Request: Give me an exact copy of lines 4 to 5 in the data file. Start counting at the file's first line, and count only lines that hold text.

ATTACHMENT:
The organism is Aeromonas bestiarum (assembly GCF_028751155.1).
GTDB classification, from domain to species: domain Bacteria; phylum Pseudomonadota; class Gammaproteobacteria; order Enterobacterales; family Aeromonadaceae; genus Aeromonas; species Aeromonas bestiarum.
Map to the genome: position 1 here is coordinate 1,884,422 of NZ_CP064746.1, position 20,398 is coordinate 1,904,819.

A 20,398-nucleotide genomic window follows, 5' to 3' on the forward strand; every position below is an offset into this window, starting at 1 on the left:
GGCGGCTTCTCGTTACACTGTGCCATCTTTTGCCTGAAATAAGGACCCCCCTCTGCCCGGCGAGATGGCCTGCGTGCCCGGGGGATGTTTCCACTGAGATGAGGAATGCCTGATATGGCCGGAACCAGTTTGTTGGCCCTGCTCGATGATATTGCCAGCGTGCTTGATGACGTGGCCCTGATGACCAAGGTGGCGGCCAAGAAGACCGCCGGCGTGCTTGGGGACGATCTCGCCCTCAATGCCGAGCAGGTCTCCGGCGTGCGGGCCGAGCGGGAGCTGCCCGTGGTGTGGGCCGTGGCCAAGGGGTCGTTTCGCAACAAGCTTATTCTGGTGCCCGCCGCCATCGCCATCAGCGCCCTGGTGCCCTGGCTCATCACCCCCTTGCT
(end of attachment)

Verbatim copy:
A 20,398-nucleotide genomic window follows, 5' to 3' on the forward strand; every position below is an offset into this window, starting at 1 on the left:
GGCGGCTTCTCGTTACACTGTGCCATCTTTTGCCTGAAATAAGGACCCCCCTCTGCCCGGCGAGATGGCCTGCGTGCCCGGGGGATGTTTCCACTGAGATGAGGAATGCCTGATATGGCCGGAACCAGTTTGTTGGCCCTGCTCGATGATATTGCCAGCGTGCTTGATGACGTGGCCCTGATGACCAAGGTGGCGGCCAAGAAGACCGCCGGCGTGCTTGGGGACGATCTCGCCCTCAATGCCGAGCAGGTCTCCGGCGTGCGGGCCGAGCGGGAGCTGCCCGTGGTGTGGGCCGTGGCCAAGGGGTCGTTTCGCAACAAGCTTATTCTGGTGCCCGCCGCCATCGCCATCAGCGCCCTGGTGCCCTGGCTCATCACCCCCTTGCT